Bound to Tradition
Helene Hanff's autobiographical 84, Charing Cross Road is a traditional bibliophile's dream. A working-class Yank who couldn't afford more than a year of college, Hanff was a self-taught writer who adored great books written by dead white guys. Across the Atlantic was Frank Doel, a stodgy but quaintly sweet English bookseller. The two never met but somehow managed to spark a long-term relationship through letters, packages and books. Their 20-year correspondence was captured forever in Hanff's story, which was eventually adapted into a successful play by James Roose-Evans and then into an even more successful 1986 film starring Anne Bancroft and Anthony Hopkins.
These letters have, once again, been pulled out of their dusty shoeboxes for A.D. Players' handsome if somewhat musty and unoriginal production of Roose-Evans's play. The stage is strewn with dark, dank books filled with what are supposed to be the uncut texts of John Donne, the Greek New Testament and the Latin Bible. These are the writers and books that Hanff (played by Jeannette Clift George) craves but can't find in New York City, forcing her to look overseas to Frank Doel (Jim Bernhard). It's 1949. Hanff is a struggling author who spends her days trying to get published while summarizing other people's scripts for money.
Intrigued by an ad she finds in a New York City newspaper, she writes to the very English establishment Marks and Co., in hopes of finding good, cheap second-hand copies of her beloved books. Doel and everyone else at the shop is happy to oblige the American, since hardcover books still abound on the British Isles, where practically everything else, from sweets to meats, has been rationed out of existence. Besides, Hanff's letters are irrepressibly witty. When she asks for a book of love poems, she demands "no Keats or Shelley"; she wants "a poet who can make love without slobbering." And when Doel, in his initial letter, greets her with the very formal "Madame," she responds with a snappy one-liner, saying that she hopes "Madame doesn't mean the same" in England as it does in America.
Quite the quipster, she fascinates her newfound British friends. At Christmastime she seals their affections by sending a care package full of all the things they still can't get in their postwar country: A few pots of ham and some fresh eggs are all it takes to win these hearts. Soon Doel is sending her books of Elizabethan poetry, while fellow shopkeeper Cecily Farr (Shondra Marie) ships over a recipe for Yorkshire pudding.
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As the story marches through the years, we watch Hanff's career progress. She eventually moves from script summaries to script writing for such shows as The Adventures of Ellery Queen and The Hallmark Hall of Fame. The bookstore, of course, hardly changes at all. Cecily leaves to follow her husband to the Middle East and then to Australia. Doel (who's very married) has children who grow up, go to college, then on to jobs. All in all, not much happens to these people. They are, after all, a writer and a bookseller, and true to stereotype, their lives are about as exciting and unusual as that potted meat Hanff keeps mailing overseas.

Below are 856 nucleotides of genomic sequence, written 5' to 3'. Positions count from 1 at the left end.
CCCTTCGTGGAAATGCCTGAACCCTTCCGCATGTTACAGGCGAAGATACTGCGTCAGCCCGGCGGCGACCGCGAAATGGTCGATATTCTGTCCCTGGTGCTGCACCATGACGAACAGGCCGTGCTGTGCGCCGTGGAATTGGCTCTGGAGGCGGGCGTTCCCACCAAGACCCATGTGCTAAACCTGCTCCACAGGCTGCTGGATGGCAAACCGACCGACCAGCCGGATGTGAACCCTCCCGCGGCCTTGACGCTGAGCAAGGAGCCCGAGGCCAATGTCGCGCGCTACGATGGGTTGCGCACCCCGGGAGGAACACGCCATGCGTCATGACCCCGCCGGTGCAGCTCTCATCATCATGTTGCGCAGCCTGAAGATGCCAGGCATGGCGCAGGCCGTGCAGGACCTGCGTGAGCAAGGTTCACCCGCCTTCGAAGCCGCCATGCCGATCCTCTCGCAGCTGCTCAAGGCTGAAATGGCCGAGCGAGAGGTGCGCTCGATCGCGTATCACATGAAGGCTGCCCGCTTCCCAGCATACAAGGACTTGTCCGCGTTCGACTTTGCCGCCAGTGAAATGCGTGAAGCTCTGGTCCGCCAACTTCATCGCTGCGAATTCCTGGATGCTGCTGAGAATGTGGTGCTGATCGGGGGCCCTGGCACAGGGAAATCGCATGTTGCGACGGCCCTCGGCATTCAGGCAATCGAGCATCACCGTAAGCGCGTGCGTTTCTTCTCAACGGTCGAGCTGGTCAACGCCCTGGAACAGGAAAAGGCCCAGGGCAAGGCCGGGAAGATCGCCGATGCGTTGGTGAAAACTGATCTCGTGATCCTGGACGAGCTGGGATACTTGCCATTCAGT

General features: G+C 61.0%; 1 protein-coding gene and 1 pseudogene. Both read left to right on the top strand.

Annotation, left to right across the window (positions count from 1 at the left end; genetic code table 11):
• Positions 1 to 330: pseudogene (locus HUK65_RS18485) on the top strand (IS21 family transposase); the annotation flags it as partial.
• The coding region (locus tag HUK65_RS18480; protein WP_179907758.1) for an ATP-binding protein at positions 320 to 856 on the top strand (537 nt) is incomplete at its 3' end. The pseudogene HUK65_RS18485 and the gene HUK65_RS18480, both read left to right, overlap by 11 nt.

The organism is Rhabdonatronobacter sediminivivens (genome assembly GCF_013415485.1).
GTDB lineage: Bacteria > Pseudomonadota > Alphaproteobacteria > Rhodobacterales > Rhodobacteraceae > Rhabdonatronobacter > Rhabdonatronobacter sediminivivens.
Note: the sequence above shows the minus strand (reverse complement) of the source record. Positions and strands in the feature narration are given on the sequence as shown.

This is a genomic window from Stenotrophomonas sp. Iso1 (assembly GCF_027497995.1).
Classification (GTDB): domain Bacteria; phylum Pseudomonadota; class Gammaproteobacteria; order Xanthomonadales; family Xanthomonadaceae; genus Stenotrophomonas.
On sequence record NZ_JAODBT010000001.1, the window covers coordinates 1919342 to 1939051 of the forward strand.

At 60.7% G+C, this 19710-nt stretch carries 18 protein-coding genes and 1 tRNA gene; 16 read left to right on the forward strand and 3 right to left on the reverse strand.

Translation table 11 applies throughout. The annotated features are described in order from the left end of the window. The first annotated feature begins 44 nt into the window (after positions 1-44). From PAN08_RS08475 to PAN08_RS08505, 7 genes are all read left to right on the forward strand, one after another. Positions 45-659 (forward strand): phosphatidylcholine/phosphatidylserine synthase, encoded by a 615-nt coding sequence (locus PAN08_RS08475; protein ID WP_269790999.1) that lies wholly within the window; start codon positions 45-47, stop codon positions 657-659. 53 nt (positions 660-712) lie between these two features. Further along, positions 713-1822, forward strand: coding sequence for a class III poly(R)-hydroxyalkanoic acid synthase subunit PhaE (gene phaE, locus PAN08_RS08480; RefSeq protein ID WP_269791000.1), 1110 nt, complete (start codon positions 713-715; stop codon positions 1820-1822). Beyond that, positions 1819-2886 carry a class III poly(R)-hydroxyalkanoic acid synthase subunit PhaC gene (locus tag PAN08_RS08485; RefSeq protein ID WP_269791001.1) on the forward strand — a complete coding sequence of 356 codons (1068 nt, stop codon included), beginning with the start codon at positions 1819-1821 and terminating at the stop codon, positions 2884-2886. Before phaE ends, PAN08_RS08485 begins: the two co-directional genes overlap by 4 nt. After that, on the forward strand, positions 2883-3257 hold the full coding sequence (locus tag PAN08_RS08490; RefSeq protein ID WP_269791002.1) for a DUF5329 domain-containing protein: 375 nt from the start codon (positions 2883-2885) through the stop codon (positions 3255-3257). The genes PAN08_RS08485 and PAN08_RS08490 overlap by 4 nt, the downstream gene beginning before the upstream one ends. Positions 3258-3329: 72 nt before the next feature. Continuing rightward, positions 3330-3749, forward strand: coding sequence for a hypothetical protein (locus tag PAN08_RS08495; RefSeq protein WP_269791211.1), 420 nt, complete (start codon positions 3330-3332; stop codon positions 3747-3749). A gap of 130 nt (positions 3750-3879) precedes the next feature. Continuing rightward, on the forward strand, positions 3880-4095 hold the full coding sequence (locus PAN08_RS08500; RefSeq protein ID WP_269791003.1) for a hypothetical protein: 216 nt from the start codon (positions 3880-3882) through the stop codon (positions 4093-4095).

Thus, it is up to the director and actors to infuse these mildly eccentric characters with enough lively quirkiness to sustain two hours of theater. Certainly George is an energetic bubble of fists and grins as she moves about the small corner of the stage that has been partitioned off as Hanff's cramped New York apartment. Dressed in funky lace-up flats and sensible slacks, she looks every bit the New York writer type, so much so that it hardly matters that the working-class East Coast accent she affects sounds vague to the point of distraction. She shoulders most of the lines and is more than up to the challenge. Bernhard's Doel is as charming as they come. His wonderfully refined and demure carriage, gait and voice make him and his character hugely likable.
Unfortunately these actors aren't provided much assistance from director Beth Sanford, whose predictable interpretation does nothing to enliven this sentimental tale. The actors stay in their corners of the stage, constricted as if they were pages forever bound in a book. Because George has little room to stretch out, she often climbs on the furniture or onto the kitchen counter in strange, overly choreographed gestures. Even weirder, a major portion of the stage has been taken up with the bookstore, where nobody does much of anything except peer into large dark ledgers and the boxes that Hanff keeps packing off.
The real irony here is that in the end there is something too careful, too old-school, for this production to say anything new about our universal love of tradition, which can be found in all those great old books by dead white guys.
84, Charing Cross Road runs through Sunday, June 11, at A.D. Players, 2710 West Alabama, (713)526-2721. $18.
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